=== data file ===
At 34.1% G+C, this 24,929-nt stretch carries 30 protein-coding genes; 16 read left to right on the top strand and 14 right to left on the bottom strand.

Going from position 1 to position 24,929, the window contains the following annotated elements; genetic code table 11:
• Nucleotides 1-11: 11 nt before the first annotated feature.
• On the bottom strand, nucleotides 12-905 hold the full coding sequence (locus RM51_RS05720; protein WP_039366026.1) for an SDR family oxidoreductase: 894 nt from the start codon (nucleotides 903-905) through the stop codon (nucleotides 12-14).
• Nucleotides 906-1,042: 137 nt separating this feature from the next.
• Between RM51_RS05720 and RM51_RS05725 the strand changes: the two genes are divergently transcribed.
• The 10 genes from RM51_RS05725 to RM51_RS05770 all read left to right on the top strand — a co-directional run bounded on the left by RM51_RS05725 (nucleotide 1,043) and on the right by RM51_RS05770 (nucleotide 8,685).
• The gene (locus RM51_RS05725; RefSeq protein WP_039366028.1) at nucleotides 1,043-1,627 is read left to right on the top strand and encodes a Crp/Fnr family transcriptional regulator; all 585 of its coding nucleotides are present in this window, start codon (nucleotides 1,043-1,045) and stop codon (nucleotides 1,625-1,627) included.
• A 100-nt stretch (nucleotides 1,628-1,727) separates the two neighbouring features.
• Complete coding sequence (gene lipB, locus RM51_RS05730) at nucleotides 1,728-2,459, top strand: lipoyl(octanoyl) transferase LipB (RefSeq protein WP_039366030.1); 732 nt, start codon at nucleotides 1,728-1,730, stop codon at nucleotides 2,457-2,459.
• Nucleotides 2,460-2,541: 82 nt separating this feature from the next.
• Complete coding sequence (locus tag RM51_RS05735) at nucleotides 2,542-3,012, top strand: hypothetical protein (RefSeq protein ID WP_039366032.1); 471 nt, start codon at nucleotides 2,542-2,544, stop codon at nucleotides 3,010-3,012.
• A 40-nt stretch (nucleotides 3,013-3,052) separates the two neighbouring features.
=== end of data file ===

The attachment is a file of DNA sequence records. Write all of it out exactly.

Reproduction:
At 34.1% G+C, this 24,929-nt stretch carries 30 protein-coding genes; 16 read left to right on the top strand and 14 right to left on the bottom strand.

Going from position 1 to position 24,929, the window contains the following annotated elements; genetic code table 11:
• Nucleotides 1-11: 11 nt before the first annotated feature.
• On the bottom strand, nucleotides 12-905 hold the full coding sequence (locus RM51_RS05720; protein WP_039366026.1) for an SDR family oxidoreductase: 894 nt from the start codon (nucleotides 903-905) through the stop codon (nucleotides 12-14).
• Nucleotides 906-1,042: 137 nt separating this feature from the next.
• Between RM51_RS05720 and RM51_RS05725 the strand changes: the two genes are divergently transcribed.
• The 10 genes from RM51_RS05725 to RM51_RS05770 all read left to right on the top strand — a co-directional run bounded on the left by RM51_RS05725 (nucleotide 1,043) and on the right by RM51_RS05770 (nucleotide 8,685).
• The gene (locus RM51_RS05725; RefSeq protein WP_039366028.1) at nucleotides 1,043-1,627 is read left to right on the top strand and encodes a Crp/Fnr family transcriptional regulator; all 585 of its coding nucleotides are present in this window, start codon (nucleotides 1,043-1,045) and stop codon (nucleotides 1,625-1,627) included.
• A 100-nt stretch (nucleotides 1,628-1,727) separates the two neighbouring features.
• Complete coding sequence (gene lipB, locus RM51_RS05730) at nucleotides 1,728-2,459, top strand: lipoyl(octanoyl) transferase LipB (RefSeq protein WP_039366030.1); 732 nt, start codon at nucleotides 1,728-1,730, stop codon at nucleotides 2,457-2,459.
• Nucleotides 2,460-2,541: 82 nt separating this feature from the next.
• Complete coding sequence (locus tag RM51_RS05735) at nucleotides 2,542-3,012, top strand: hypothetical protein (RefSeq protein ID WP_039366032.1); 471 nt, start codon at nucleotides 2,542-2,544, stop codon at nucleotides 3,010-3,012.
• A 40-nt stretch (nucleotides 3,013-3,052) separates the two neighbouring features.